As much as I hate to flagellate a deceased equine, I really don't think my last entry drove home the point about why we need to provide clean syringes and needles to injectable drug abusers.
There are numerous arguments made by those opposed to selling (or even giving) syringes and needles to drug users. It "doesn't work; addicts will use dirty needles anyway." It "sends the wrong moral message about drug use," which we all know is of primary concern to good, patriotic citizens. And, my personal favorite, it encourages drug abuse by making it "safer."
The first argument can be refuted with science. The second can't be strictly refuted because it relies entirely on subjective opinion; despite what some people seem to think, morals are cultural values, and they vary from person to person instead of being absolute or inherent.
The last argument annoys me more than the others because it blatantly ignores reality. IV drug users may be concerned with their safety, but what constitutes "acceptable risk" for abusers of illegal drugs is not the same as it is for you and I. In clinical practice, we never have patients self-administer IV injections, partly because it is considerably more difficult than giving a subcutaneous or intramuscular injection. Not only is the technique more complicated, but the risks are considerably greater. Forget about dirty needles for a moment; let's look at all the other "safety" issues being bypassed.
1: No way to verify purity of product. You don't know how much heroin you actually have and how much of that product is fillers--many of which do not belong in your veins. Even seemingly innocuous fillers such as talc or cellulose can cause tissue death.
2: Product concentration considerations. Injectable products have to be carefully balanced so that their osmolarity does not disrupt existing tissues. A solute (drug + additives) concentration that is too high will cause cells to shrink as water is sucked out of them to equalize the concentration gradient. A concentration that is too low will result in water rushing into cells and bursting their membranes.
3: Product and injection prep environment sterility. Even if you're using a clean needle, I doubt most IV drug users prepare their doses in a laminar flow hood. When pharmacists or technicians prepare injectable drug products they must meet many standards. You can potentially contaminate your product by touching any one of various critical needle/syringe areas, failing to wipe injection ports with alcohol, cleaning the hood improperly before use, taking your hands out of the sterile environment, leaning too far into the hood...the list goes on.
A "clean" needle is just the first step to sterility. You don't buy heroin in multidose glass vials that meet USP standards for purity and stability, buffered to appropriate pH and preserved with appropriate IV-safe additives. You buy heroin from a shady drug dealer in a back alley somewhere. You have no idea where he got it. There's no one you can complain to about manufacturing standards or product flaws. The fact is that drug users are willing to introduce a substance they bought in a back alley directly into their veins, bypassing all the body's barriers against infection and introducing contaminants or particles that can directly damage blood vessels.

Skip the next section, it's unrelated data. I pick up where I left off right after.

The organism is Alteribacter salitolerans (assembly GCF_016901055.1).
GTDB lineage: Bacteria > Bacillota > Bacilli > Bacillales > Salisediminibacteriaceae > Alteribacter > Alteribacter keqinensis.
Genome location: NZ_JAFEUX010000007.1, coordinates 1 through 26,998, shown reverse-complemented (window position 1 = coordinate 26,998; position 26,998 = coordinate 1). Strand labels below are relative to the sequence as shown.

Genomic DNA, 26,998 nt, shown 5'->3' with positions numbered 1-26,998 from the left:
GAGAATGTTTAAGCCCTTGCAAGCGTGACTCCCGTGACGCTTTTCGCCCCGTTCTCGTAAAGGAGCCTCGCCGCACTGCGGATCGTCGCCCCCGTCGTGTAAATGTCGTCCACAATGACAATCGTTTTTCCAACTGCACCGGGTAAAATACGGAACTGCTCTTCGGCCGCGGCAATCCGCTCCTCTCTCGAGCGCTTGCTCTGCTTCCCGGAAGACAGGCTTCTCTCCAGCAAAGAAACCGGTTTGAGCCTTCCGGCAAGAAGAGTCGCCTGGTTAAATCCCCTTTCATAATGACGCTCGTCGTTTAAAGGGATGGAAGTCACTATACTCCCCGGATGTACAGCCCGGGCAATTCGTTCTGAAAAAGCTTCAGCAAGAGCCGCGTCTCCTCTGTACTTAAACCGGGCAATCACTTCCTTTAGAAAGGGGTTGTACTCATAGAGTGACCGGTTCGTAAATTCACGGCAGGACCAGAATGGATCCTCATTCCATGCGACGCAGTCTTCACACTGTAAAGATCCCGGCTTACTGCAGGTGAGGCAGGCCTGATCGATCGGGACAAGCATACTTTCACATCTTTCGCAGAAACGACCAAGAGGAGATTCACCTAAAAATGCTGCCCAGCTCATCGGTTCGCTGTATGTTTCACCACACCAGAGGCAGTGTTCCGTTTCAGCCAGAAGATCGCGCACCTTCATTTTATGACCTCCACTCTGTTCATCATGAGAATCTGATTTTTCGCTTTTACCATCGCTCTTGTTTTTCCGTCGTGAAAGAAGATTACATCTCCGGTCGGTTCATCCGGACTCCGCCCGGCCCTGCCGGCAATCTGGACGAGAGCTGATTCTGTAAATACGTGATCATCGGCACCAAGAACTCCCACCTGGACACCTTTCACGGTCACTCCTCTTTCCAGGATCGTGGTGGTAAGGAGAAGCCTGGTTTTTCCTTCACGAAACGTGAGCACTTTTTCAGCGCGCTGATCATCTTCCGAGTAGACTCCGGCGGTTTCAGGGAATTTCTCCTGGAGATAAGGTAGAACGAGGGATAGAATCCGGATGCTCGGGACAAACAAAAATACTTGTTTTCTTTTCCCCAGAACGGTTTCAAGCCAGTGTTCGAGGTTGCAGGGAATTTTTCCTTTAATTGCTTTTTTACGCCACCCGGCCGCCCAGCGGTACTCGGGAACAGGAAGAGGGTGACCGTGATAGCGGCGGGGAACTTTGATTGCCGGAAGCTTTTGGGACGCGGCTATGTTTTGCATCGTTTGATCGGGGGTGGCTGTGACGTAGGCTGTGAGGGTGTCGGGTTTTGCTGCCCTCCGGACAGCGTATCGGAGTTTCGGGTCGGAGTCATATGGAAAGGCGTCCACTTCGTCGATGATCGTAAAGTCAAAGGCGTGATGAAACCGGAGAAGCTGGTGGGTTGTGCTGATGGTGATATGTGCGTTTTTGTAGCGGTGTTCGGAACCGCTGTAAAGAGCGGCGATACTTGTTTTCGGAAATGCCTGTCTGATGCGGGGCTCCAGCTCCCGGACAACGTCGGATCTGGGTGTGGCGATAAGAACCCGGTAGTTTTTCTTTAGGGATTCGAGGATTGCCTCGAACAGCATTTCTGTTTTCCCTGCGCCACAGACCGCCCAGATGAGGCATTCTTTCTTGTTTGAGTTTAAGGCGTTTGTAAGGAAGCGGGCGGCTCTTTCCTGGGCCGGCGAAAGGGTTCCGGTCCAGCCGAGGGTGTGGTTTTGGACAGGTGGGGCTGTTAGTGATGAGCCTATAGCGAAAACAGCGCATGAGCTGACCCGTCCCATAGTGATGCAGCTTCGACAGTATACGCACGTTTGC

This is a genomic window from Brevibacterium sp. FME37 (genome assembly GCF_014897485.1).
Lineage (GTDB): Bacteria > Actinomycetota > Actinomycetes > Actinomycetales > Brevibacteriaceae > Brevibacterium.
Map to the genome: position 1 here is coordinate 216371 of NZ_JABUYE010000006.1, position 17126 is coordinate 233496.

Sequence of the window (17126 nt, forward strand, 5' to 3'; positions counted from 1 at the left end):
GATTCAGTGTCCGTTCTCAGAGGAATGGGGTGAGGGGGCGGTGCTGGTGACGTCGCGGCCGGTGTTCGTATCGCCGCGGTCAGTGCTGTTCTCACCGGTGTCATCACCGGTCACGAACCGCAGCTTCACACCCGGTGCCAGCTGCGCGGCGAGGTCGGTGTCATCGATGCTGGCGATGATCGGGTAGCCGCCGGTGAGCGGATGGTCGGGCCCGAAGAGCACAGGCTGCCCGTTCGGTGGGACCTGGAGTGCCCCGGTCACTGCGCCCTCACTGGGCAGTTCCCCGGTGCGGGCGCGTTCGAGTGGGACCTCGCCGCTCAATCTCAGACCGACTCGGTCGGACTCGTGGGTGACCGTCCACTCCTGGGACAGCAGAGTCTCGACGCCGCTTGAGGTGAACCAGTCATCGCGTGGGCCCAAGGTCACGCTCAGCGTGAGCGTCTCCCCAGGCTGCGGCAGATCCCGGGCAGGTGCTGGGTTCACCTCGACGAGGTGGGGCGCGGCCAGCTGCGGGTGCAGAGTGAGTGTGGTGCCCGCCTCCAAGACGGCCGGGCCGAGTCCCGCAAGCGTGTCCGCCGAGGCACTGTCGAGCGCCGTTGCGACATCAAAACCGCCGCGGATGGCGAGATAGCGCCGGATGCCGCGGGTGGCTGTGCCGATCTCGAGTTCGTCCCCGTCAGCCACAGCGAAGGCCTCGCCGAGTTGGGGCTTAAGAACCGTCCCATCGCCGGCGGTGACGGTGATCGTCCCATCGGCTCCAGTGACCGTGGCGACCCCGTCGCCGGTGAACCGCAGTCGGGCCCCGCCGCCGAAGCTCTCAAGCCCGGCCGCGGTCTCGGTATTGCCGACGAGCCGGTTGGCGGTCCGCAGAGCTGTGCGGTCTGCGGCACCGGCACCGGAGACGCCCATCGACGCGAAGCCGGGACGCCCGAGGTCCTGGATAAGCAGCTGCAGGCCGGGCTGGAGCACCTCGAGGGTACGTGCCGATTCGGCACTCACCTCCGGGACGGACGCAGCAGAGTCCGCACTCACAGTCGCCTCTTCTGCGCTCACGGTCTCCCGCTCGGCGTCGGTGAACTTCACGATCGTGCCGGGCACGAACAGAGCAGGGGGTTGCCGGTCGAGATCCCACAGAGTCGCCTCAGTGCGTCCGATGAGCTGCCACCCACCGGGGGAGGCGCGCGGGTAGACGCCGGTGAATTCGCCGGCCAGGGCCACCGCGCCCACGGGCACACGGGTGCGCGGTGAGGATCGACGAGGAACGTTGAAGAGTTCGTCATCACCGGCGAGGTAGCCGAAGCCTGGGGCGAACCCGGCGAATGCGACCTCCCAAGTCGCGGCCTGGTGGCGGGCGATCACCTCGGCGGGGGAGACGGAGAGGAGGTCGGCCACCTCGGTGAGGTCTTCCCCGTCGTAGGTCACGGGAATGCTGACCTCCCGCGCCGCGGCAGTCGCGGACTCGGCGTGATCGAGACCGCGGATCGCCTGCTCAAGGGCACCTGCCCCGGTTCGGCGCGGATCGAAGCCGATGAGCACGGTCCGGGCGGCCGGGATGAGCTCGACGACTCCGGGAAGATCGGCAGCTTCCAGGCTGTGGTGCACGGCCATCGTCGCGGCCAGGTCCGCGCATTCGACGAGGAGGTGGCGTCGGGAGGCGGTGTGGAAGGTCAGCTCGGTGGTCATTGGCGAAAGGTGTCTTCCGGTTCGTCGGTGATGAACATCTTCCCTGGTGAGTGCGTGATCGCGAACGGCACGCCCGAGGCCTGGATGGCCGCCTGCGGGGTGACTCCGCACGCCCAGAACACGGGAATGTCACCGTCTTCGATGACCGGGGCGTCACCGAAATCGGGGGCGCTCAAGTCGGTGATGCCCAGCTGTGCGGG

It is so risky to abuse IV drugs that denying addicts access to clean needles is not going to be the straw that breaks the camel's back and turns them away from their dangerous habits forever. It is going to be added to the laundry list of hazards that addicts have already classified as "acceptable risks." And it isn't just addicts; new users aren't really concerned about their safety, either, and if they tell you that they are, they're lying, whether they realize it or not. There's a serious contradiction between "I prioritize being safe" and "I'm willing to inject substances of indeterminate origin and quality directly into my veins."
So we can ignore the reality that hard-core addicts are going to shoot up whether we give them clean needles or not and live in a political fantasyland where people don't do dangerous things. Or we can face the facts.
The fact is that IV drug users don't tend to pay their medical bills when they OD or contract hepatitis. They wind up in the ER, where they cannot be legally denied care, and everyone else absorbs the shock through increased healthcare costs. When addicts end up on Medicaid, you are paying for their AZT. You are paying for their hospital stays when they're suffering from liver failure. Your healthcare costs more when you deny clean syringes to drug users and more of them become seriously ill. I'm not saying you have to approve of their habits. I'm saying that you have to consider the economic ramifications of disease control. More sick people who can't pay their hospital bills means higher hospital fees for everyone so that hospitals can recoup their losses.
The fact is that the moral paternalists who oppose needle programs--and Narcan--don't care about the lives of drug addicts. They cloak their lack of empathy with layers of political doubletalk. But even if you can't bring yourself to have basic human empathy--or honesty--look at the situation from a pragmatic perspective. You are increasing costs for the entire healthcare system every time you deny that syringe sale because Johnny the addict doesn't have an insulin prescription.